MOSCOW, June 2. /TASS/. Russia’s 16-year-old female tennis player Mirra Andreeva is still gaining skills and media hype over her successful performance at the 2023 French Open in Paris can only harm her, Shamil Tarpishchev, president of the Russian Tennis Federation (RTF), told TASS on Friday.
Playing on June 1 at the 2023 French Open in Paris, Andreeva breezed past Diane Parry of France in straight sets (6-1; 6-2) and is now set to face the 2022 French Open runner-up, Coco Gauff of the United States, in Round 3 of the Grand Slam tournament.
"She is only 16 years old, let her play the way she does; there’s no need for hype here. She is still gaining skills and everything is going according to plan," Tarpishchev said. "There is still a long road ahead for Andreeva."
"All the recent hype regarding her performance [at the 2023 French Open] can only harm her. The most important thing now is not to jinx her or distract her," the RTF chief added.
Andreeva is participating in the 2023 French Open under a neutral status. She turned 16 on April 29 and is currently ranked 143rd by the Women’s Tennis Association (WTA).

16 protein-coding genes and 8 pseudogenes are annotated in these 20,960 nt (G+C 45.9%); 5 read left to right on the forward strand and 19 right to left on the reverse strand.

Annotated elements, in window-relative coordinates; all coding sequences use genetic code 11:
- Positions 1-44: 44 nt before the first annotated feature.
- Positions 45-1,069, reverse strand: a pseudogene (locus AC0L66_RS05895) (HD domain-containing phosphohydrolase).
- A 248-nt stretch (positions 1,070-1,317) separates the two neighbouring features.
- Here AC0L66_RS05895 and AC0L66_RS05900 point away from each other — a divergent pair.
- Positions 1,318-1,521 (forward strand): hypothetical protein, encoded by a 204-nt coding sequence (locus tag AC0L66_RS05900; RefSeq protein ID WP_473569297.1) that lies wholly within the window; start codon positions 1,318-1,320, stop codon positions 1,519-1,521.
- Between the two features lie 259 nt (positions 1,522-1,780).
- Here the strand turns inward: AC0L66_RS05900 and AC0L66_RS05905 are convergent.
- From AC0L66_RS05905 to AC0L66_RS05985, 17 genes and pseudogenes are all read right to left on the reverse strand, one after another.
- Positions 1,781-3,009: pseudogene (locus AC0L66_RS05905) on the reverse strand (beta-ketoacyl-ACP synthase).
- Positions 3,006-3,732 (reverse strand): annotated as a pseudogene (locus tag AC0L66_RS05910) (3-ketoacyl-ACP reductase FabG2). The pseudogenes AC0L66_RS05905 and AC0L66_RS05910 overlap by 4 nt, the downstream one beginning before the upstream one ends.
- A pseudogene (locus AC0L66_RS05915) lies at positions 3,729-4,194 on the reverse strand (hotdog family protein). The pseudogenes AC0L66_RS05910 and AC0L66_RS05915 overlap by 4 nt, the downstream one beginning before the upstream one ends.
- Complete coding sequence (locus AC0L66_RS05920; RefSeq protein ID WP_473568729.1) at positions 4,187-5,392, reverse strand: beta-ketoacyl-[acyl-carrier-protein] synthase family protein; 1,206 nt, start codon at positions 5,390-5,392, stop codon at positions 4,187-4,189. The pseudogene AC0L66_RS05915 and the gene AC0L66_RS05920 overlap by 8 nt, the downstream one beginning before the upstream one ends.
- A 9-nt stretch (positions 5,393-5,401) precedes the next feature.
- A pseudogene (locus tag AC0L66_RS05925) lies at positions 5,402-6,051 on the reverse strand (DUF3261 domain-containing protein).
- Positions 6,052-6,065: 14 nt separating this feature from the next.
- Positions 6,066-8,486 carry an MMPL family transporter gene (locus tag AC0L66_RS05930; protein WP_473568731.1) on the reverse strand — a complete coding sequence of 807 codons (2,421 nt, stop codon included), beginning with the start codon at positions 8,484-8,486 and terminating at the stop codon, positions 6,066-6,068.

One of tennis’ four Grand Slam events, the 2023 French Open is taking place in the "City of Light" between May 28 and June 11. The tournament is played on outdoor clay courts and offers a purse of 49.6 million euros (almost $53.2 million) in prize money.
Russian players’ neutral status at tennis tournaments
In line with international tennis regulations, Russian tennis players are participating in the tournament under a neutral status.
On February 28, 2022, the International Olympic Committee (IOC) issued recommendations to international sports federations to bar athletes from Russia and Belarus from taking part in international tournaments, citing Moscow’s special military operation in Ukraine as the reason.
Following the IOC’s recommendations, in late February 2022 the majority of global sports federations decided to bar athletes from Russia and Belarus from all international sports tournaments.
However, the Women’s Tennis Association (WTA) and the Association of Tennis Professionals (ATP) allowed tennis players from Russia and Belarus to continue participating in WTA and ATP tournaments, but only as neutrals.